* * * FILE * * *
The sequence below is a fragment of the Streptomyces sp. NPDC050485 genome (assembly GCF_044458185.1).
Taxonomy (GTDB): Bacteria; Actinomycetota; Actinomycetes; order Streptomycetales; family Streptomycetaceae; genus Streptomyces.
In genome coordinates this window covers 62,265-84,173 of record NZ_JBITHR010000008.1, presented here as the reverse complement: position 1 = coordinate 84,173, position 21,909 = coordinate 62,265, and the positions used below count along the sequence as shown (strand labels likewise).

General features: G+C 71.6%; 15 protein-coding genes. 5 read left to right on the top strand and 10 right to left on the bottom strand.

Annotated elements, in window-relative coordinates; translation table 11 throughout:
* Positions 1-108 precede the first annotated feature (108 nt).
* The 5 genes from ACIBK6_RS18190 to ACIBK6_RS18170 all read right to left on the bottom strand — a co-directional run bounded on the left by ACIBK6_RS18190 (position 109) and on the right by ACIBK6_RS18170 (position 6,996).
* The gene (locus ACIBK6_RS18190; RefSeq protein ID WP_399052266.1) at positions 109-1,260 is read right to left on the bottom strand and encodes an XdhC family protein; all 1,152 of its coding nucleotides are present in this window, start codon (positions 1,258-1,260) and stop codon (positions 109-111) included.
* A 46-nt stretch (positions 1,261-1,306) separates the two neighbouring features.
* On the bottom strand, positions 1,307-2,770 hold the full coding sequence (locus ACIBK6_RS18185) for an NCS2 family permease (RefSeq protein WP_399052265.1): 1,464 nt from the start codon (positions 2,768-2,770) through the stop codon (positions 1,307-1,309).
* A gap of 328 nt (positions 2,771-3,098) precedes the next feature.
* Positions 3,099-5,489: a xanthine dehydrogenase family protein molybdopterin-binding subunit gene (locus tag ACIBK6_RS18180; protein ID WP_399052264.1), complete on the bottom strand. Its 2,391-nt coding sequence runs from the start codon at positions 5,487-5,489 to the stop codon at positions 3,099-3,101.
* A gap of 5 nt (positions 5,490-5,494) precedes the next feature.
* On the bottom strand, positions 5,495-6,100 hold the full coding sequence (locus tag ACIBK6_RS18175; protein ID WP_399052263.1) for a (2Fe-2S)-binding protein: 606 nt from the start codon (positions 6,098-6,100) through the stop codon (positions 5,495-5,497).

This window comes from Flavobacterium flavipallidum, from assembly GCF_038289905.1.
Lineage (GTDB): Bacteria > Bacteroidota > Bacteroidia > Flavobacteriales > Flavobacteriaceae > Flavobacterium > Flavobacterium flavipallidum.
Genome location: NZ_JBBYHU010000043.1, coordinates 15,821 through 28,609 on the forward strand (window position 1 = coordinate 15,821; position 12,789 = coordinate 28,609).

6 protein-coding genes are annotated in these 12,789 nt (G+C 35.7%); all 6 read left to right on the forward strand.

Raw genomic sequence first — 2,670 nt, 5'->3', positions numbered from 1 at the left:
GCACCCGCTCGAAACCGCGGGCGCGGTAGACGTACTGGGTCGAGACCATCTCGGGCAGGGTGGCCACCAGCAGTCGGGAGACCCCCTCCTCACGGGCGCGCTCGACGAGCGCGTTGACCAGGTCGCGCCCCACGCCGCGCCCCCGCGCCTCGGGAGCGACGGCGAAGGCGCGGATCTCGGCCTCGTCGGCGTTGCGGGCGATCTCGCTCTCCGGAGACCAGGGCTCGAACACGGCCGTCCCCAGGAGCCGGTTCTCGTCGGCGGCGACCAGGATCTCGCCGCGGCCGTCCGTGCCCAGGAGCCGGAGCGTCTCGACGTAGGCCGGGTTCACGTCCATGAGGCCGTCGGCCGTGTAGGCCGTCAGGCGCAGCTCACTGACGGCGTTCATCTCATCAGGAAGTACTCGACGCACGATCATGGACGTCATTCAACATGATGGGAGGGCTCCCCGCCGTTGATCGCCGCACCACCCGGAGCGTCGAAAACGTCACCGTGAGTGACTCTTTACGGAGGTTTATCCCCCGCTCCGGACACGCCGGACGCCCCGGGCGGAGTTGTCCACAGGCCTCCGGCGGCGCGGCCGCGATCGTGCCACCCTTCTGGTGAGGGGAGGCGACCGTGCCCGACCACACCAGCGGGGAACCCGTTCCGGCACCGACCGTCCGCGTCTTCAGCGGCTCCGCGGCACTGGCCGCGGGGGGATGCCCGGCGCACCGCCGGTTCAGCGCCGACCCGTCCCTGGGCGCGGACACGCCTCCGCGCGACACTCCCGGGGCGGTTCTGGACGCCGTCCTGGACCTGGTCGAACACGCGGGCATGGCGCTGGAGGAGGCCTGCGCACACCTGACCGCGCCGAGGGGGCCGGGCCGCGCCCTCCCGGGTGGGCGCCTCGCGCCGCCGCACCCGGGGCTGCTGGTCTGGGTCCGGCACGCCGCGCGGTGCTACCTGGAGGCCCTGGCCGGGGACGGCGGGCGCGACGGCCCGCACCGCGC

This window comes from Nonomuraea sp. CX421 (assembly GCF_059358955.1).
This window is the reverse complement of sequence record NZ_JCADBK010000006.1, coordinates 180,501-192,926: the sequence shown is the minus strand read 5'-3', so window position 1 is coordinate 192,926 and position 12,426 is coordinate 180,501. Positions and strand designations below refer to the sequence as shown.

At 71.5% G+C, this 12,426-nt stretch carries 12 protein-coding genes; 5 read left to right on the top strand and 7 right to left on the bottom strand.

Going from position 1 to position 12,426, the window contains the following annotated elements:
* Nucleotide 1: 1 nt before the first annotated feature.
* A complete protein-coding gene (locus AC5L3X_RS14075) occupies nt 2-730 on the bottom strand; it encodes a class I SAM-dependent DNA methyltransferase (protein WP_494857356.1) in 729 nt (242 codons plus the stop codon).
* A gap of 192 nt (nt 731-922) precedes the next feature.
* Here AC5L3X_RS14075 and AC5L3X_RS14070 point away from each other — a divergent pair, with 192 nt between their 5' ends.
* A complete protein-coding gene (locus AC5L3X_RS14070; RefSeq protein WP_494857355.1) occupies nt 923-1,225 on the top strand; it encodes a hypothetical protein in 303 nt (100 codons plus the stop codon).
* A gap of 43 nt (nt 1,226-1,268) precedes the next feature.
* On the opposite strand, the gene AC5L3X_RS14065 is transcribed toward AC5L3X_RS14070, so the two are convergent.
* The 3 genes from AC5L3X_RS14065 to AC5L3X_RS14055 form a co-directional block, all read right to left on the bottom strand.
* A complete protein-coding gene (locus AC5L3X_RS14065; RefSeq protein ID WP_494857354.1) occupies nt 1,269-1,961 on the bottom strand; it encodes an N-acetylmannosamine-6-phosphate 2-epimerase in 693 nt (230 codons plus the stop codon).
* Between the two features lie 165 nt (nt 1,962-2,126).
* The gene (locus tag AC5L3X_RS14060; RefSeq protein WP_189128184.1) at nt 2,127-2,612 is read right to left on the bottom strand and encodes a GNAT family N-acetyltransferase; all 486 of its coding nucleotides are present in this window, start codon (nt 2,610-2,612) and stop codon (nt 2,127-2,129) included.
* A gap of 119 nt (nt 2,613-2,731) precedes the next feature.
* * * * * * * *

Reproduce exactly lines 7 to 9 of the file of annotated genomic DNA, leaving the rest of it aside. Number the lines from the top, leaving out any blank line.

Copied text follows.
* The 5 genes from ACIBK6_RS18190 to ACIBK6_RS18170 all read right to left on the bottom strand — a co-directional run bounded on the left by ACIBK6_RS18190 (position 109) and on the right by ACIBK6_RS18170 (position 6,996).
* The gene (locus ACIBK6_RS18190; RefSeq protein ID WP_399052266.1) at positions 109-1,260 is read right to left on the bottom strand and encodes an XdhC family protein; all 1,152 of its coding nucleotides are present in this window, start codon (positions 1,258-1,260) and stop codon (positions 109-111) included.
* A 46-nt stretch (positions 1,261-1,306) separates the two neighbouring features.